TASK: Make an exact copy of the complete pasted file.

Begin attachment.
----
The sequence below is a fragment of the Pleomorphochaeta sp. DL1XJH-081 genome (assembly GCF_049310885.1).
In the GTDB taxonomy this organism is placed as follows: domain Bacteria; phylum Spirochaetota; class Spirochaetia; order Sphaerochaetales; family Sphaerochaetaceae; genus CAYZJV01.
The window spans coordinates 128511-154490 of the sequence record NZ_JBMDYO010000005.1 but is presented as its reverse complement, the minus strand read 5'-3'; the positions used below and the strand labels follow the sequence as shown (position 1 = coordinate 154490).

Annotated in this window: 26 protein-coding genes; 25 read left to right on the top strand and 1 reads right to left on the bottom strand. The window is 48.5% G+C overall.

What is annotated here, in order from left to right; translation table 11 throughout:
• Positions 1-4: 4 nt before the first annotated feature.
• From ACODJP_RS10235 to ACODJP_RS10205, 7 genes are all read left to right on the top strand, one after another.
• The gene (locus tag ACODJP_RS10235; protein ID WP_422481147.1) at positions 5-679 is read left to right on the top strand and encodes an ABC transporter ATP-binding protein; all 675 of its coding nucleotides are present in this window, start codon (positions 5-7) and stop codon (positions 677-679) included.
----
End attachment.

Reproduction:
The sequence below is a fragment of the Pleomorphochaeta sp. DL1XJH-081 genome (assembly GCF_049310885.1).
In the GTDB taxonomy this organism is placed as follows: domain Bacteria; phylum Spirochaetota; class Spirochaetia; order Sphaerochaetales; family Sphaerochaetaceae; genus CAYZJV01.
The window spans coordinates 128511-154490 of the sequence record NZ_JBMDYO010000005.1 but is presented as its reverse complement, the minus strand read 5'-3'; the positions used below and the strand labels follow the sequence as shown (position 1 = coordinate 154490).

Annotated in this window: 26 protein-coding genes; 25 read left to right on the top strand and 1 reads right to left on the bottom strand. The window is 48.5% G+C overall.

What is annotated here, in order from left to right; translation table 11 throughout:
• Positions 1-4: 4 nt before the first annotated feature.
• From ACODJP_RS10235 to ACODJP_RS10205, 7 genes are all read left to right on the top strand, one after another.
• The gene (locus tag ACODJP_RS10235; protein ID WP_422481147.1) at positions 5-679 is read left to right on the top strand and encodes an ABC transporter ATP-binding protein; all 675 of its coding nucleotides are present in this window, start codon (positions 5-7) and stop codon (positions 677-679) included.